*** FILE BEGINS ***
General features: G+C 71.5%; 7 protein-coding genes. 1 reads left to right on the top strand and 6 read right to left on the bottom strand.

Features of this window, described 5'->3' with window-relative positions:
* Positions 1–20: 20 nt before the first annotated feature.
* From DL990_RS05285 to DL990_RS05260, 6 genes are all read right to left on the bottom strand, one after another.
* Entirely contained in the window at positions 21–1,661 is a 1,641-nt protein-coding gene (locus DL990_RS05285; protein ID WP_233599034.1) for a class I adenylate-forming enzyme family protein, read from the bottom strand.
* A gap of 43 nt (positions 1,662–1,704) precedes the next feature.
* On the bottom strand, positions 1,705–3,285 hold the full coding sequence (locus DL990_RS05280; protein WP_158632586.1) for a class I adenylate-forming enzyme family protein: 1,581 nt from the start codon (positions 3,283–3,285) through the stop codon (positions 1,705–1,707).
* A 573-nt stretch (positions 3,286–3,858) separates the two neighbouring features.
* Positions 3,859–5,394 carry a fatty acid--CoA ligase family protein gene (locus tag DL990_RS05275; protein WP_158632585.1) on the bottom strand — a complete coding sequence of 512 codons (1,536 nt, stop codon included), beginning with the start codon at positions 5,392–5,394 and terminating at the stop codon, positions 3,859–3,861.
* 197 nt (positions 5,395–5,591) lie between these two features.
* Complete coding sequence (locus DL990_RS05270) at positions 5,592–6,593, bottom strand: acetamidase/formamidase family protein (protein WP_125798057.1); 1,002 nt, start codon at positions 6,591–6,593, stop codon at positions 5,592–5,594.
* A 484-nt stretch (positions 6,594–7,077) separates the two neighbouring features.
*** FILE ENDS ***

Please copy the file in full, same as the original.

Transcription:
General features: G+C 71.5%; 7 protein-coding genes. 1 reads left to right on the top strand and 6 read right to left on the bottom strand.

Features of this window, described 5'->3' with window-relative positions:
* Positions 1–20: 20 nt before the first annotated feature.
* From DL990_RS05285 to DL990_RS05260, 6 genes are all read right to left on the bottom strand, one after another.
* Entirely contained in the window at positions 21–1,661 is a 1,641-nt protein-coding gene (locus DL990_RS05285; protein ID WP_233599034.1) for a class I adenylate-forming enzyme family protein, read from the bottom strand.
* A gap of 43 nt (positions 1,662–1,704) precedes the next feature.
* On the bottom strand, positions 1,705–3,285 hold the full coding sequence (locus DL990_RS05280; protein WP_158632586.1) for a class I adenylate-forming enzyme family protein: 1,581 nt from the start codon (positions 3,283–3,285) through the stop codon (positions 1,705–1,707).
* A 573-nt stretch (positions 3,286–3,858) separates the two neighbouring features.
* Positions 3,859–5,394 carry a fatty acid--CoA ligase family protein gene (locus tag DL990_RS05275; protein WP_158632585.1) on the bottom strand — a complete coding sequence of 512 codons (1,536 nt, stop codon included), beginning with the start codon at positions 5,392–5,394 and terminating at the stop codon, positions 3,859–3,861.
* 197 nt (positions 5,395–5,591) lie between these two features.
* Complete coding sequence (locus DL990_RS05270) at positions 5,592–6,593, bottom strand: acetamidase/formamidase family protein (protein WP_125798057.1); 1,002 nt, start codon at positions 6,591–6,593, stop codon at positions 5,592–5,594.
* A 484-nt stretch (positions 6,594–7,077) separates the two neighbouring features.